Therapy Type: Small Molecule (timeline)
Target Type: Cholinergic System (timeline)
Condition(s): Alzheimer's Disease
U.S. FDA Status: Alzheimer's Disease (Phase 1)
Company: Galantos Pharma, Neurodyn
GLN-1062 is an inactive prodrug of galantamine. GLN-1062 was synthethized to be more lipohilic than galantamine in order to facilitate its entry into the brain and its ability to enzymatically cleave there to release the active drug. The compound was developed at Galantos Pharma with the goal of increasing the brain bioavailability and reducing the peripheral side effects of galantamine. Additional goals are to increase the effective dose in the brain and provide a therapeutic effect rapidly, without the gradual titration up to effective dose that is commonly necessary with oral acetylcholinesterase inhibitors. This drug is delivered as a nasal spray formulation to shift exposure away from the gastrointestintal system. In 2013 GLN-1062 was sold to the Canadian company Neurodyn for clinical development.
Preclinically, GLN-1062 was reported to improve cognition more strongly than did comparable doses of galantamine in mice, and to reduce vomiting in ferrets. Another study claimed five times higher potency than galantamine in rescuing scopolamine-induced memory impairment in mice, as well as improved memory performance and reduced plaque load in 5xFAD transgenic mice. Pharmacologically, GLN-1062/Memogain was reported to achieve 10 times higher concentration in the brain than blood (see Maelicke et al, 2010; Maelicke 2011, Alzheimers & Dementia).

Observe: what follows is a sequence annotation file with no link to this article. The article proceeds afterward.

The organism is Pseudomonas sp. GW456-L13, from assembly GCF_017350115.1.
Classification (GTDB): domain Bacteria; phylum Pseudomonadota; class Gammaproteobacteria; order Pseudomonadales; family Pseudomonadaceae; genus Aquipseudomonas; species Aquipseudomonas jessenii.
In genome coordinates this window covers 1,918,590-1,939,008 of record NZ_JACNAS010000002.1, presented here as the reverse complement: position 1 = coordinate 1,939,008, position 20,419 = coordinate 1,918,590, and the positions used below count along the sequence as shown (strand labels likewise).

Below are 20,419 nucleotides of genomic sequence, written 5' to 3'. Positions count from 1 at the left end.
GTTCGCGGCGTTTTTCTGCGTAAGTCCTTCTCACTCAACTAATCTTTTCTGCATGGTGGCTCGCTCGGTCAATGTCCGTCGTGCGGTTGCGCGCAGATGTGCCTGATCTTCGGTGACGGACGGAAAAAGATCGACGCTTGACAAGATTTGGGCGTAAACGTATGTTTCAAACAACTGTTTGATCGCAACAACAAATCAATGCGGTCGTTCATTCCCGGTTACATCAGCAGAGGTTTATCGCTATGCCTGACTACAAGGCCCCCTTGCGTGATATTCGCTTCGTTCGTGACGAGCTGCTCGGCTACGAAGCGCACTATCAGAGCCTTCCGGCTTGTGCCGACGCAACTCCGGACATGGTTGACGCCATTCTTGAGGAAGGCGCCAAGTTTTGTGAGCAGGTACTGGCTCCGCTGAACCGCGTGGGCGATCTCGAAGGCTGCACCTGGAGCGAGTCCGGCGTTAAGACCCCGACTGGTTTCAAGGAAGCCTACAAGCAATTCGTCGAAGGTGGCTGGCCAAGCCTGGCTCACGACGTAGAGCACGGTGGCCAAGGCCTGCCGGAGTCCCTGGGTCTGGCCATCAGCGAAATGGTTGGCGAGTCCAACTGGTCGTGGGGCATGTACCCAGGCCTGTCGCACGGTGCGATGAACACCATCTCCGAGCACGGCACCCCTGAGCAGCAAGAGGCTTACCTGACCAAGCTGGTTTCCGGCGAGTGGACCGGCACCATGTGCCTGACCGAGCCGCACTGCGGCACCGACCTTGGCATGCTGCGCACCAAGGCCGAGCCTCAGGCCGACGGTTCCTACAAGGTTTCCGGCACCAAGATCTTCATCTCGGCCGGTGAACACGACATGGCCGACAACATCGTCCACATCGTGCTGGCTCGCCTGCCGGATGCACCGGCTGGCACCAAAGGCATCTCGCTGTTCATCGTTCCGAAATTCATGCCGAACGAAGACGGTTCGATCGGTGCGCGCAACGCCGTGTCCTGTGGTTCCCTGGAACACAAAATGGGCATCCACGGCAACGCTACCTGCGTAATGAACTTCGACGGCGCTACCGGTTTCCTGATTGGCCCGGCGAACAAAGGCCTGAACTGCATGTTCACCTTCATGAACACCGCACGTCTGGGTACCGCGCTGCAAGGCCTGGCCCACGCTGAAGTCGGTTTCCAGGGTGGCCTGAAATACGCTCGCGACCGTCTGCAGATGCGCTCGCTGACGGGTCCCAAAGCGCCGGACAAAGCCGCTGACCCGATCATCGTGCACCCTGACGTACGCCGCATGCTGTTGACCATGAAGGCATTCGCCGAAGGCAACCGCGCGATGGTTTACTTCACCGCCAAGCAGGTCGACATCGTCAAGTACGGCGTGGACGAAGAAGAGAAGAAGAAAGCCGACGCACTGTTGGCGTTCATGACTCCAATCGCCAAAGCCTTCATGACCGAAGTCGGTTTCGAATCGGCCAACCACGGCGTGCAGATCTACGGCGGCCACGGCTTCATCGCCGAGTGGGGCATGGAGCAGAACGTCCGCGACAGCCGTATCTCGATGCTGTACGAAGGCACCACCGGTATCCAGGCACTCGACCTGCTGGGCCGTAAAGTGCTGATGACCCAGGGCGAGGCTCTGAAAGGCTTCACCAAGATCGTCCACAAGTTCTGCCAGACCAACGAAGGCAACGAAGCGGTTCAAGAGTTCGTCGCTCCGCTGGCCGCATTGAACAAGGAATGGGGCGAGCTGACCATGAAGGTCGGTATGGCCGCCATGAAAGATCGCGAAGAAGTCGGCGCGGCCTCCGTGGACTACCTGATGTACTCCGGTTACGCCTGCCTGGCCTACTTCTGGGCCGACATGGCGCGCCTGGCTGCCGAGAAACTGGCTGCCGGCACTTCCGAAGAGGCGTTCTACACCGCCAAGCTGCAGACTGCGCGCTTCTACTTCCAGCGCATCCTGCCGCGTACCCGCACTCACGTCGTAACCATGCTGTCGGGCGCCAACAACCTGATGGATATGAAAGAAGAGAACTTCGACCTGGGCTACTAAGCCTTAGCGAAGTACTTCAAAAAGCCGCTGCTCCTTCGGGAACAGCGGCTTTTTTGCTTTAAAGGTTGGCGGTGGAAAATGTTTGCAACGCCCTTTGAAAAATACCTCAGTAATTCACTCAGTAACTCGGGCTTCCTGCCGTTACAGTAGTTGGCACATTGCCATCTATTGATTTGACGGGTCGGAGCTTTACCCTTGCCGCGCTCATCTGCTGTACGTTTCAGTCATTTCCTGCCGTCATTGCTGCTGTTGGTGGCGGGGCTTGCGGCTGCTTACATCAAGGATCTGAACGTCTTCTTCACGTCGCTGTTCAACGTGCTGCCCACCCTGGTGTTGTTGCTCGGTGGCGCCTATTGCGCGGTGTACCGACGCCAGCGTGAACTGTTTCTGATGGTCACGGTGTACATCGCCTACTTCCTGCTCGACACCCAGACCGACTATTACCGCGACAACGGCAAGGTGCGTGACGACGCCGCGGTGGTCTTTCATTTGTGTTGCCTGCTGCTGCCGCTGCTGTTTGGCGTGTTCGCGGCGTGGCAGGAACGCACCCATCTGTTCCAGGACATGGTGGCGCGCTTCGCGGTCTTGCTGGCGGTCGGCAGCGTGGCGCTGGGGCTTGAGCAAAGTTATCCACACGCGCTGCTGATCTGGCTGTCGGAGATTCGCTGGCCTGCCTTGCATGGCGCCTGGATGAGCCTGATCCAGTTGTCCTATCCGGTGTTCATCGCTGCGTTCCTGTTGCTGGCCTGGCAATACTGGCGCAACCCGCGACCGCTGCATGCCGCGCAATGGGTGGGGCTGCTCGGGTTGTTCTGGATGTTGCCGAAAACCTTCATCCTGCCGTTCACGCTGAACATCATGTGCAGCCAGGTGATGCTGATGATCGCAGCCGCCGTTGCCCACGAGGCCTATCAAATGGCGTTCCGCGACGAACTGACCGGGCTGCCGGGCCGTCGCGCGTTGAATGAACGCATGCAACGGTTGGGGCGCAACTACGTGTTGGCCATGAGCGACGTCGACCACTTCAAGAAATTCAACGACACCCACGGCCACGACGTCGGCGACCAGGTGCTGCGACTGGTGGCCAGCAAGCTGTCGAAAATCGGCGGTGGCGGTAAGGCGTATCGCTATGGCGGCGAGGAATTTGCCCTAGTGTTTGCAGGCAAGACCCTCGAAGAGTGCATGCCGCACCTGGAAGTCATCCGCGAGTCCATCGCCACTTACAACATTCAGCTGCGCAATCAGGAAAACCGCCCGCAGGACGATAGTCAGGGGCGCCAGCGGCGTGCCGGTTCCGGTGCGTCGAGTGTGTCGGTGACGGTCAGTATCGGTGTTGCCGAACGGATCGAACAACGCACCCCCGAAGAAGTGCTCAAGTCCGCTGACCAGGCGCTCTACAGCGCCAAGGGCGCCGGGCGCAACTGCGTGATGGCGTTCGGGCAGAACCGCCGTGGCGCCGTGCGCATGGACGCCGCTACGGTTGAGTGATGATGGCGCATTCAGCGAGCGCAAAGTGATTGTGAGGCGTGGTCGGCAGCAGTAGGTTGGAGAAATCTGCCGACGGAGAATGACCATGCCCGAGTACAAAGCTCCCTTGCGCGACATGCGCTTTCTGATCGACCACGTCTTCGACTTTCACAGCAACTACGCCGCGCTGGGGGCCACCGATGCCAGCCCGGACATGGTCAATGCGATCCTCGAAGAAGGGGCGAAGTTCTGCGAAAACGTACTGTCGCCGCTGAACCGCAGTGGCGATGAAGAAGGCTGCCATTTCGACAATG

In September 2014, Neurodyn issued a press release claiming that an initial trial in healthy young and old volunteers showed positive results. According to the company, the study primarily compared safety, tolerability, and pharmcokinetics of Memogain to the daily recommended dose of galantamine (16 mg) and donepezil (10 mg). All tested doses of Memogain were reportedly safe and well-tolerated; participants reported nausea at 16 mg of galantamine but not until 44 mg of Memogain. The company further claims that Memogain heightened vigilence and short-term memory in both young and old volunteers compared with untreated controls (see press release).
As of October 2014, no trials were listed in clinicaltrials.gov or the WHO trials register.
- Maelicke A, Hoeffle-Maas A, Ludwig J, Maus A, Samochocki M, Jordis U, Koepke AK. Memogain is a galantamine pro-drug having dramatically reduced adverse effects and enhanced efficacy. J Mol Neurosci. 2010 Jan;40(1-2):135-7. PubMed.
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